Wellington a Canvas for Its Residents

We spent two and a half days in Wellington, and what I remember of the city is a swirl of sights. Our location was ideal, just one block from Cuba Street, in a building that used to be the Hannah Factory, near a bar, pizza restaurant, and chocolate shop. It was easy to get to the night market on Cuba, grocery stores, restaurants, and the Te Papa museum. (The featured image for this post was taken near the museum.)

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Sometimes it seemed that every building was a space where light and color could work.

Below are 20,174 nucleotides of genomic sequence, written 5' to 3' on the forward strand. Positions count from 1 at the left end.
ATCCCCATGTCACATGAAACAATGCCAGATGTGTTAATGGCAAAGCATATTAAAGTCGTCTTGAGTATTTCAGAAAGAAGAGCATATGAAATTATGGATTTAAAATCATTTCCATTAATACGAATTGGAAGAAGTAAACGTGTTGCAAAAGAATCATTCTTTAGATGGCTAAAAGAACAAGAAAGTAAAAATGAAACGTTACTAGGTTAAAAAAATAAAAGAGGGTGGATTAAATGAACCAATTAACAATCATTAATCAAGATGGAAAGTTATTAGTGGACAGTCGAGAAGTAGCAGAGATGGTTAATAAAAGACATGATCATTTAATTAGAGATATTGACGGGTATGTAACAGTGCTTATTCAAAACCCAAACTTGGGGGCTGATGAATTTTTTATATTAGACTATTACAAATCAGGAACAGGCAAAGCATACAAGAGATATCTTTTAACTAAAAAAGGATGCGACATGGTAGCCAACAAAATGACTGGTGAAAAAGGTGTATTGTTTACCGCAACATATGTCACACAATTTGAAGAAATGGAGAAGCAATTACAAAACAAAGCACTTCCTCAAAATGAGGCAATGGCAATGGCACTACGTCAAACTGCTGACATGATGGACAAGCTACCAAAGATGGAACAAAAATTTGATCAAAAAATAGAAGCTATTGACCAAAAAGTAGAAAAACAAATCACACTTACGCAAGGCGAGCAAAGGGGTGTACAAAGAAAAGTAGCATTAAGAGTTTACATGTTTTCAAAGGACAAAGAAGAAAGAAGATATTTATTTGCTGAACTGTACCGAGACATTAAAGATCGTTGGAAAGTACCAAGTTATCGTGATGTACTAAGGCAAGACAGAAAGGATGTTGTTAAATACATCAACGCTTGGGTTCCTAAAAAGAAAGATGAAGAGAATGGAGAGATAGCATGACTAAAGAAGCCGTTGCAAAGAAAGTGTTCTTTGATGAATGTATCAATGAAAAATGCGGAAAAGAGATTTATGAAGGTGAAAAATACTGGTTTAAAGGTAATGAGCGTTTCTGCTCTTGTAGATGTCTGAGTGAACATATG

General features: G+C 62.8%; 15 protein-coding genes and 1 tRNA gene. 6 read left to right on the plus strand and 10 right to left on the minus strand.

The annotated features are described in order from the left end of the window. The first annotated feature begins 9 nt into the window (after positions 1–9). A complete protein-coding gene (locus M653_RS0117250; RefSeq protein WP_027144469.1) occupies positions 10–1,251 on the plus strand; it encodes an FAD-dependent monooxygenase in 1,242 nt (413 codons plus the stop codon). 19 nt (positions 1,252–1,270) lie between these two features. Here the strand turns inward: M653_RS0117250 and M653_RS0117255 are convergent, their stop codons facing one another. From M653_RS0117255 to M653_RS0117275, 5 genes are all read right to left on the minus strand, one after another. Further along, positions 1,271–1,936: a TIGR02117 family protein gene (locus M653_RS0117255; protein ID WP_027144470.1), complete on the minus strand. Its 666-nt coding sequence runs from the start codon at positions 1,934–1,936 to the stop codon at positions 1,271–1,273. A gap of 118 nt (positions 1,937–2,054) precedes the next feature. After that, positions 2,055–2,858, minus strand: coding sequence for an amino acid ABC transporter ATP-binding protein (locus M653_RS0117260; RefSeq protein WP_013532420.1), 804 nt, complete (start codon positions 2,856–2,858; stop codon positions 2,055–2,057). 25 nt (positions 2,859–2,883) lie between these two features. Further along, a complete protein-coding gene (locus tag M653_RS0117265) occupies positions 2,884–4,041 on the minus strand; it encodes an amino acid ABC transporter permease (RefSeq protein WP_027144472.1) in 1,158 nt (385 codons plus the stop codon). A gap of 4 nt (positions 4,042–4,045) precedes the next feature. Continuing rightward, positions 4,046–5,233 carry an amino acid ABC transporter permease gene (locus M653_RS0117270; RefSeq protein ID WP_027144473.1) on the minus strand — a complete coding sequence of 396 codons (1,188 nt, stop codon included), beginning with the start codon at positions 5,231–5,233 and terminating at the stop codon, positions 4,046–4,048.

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We were able to walk around the harbor and take the cable car up to the Botanic Gardens and walk down.

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Wellington is known for its wind. If you go to New Zealand in early spring (September), make sure to take warm clothes. Since most of our six-month trip was planned for tropical countries, we didn’t bring enough warm clothes and had to dig some up at secondhand stores.

"Solace in the Wind, a famous statue by Max Patte on the harbor outside the Te Papa museum. And the one person who wasn't bundled up that day.

“Solace in the Wind,” a famous statue by Max Patte on the harbor outside the Te Papa museum. And the one person who decided it was a good day for a swim.

Our B&B in Wellington was the most expensive so far on this trip, but I would have liked to stay longer.